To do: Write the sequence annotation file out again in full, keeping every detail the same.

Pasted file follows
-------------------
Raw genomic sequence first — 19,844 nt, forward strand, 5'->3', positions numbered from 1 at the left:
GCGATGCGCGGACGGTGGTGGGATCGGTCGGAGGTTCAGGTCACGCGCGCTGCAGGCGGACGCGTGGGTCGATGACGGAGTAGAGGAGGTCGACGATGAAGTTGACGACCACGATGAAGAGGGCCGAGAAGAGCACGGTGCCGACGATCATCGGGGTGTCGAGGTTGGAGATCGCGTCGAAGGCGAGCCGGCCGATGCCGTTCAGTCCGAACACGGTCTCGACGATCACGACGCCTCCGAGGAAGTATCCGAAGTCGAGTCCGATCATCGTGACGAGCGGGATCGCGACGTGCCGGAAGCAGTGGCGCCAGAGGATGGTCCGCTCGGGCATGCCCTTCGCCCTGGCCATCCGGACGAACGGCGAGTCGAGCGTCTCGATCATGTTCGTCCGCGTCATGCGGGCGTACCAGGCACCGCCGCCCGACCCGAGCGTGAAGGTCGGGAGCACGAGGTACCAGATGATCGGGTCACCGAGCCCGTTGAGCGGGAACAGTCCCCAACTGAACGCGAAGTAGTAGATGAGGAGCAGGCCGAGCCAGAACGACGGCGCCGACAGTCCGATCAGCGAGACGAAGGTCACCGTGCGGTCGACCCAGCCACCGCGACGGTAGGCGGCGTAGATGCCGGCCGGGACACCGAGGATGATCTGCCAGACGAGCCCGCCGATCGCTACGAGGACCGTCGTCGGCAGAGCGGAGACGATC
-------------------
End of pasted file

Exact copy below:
Raw genomic sequence first — 19,844 nt, forward strand, 5'->3', positions numbered from 1 at the left:
GCGATGCGCGGACGGTGGTGGGATCGGTCGGAGGTTCAGGTCACGCGCGCTGCAGGCGGACGCGTGGGTCGATGACGGAGTAGAGGAGGTCGACGATGAAGTTGACGACCACGATGAAGAGGGCCGAGAAGAGCACGGTGCCGACGATCATCGGGGTGTCGAGGTTGGAGATCGCGTCGAAGGCGAGCCGGCCGATGCCGTTCAGTCCGAACACGGTCTCGACGATCACGACGCCTCCGAGGAAGTATCCGAAGTCGAGTCCGATCATCGTGACGAGCGGGATCGCGACGTGCCGGAAGCAGTGGCGCCAGAGGATGGTCCGCTCGGGCATGCCCTTCGCCCTGGCCATCCGGACGAACGGCGAGTCGAGCGTCTCGATCATGTTCGTCCGCGTCATGCGGGCGTACCAGGCACCGCCGCCCGACCCGAGCGTGAAGGTCGGGAGCACGAGGTACCAGATGATCGGGTCACCGAGCCCGTTGAGCGGGAACAGTCCCCAACTGAACGCGAAGTAGTAGATGAGGAGCAGGCCGAGCCAGAACGACGGCGCCGACAGTCCGATCAGCGAGACGAAGGTCACCGTGCGGTCGACCCAGCCACCGCGACGGTAGGCGGCGTAGATGCCGGCCGGGACACCGAGGATGATCTGCCAGACGAGCCCGCCGATCGCTACGAGGACCGTCGTCGGCAGAGCGGAGACGATC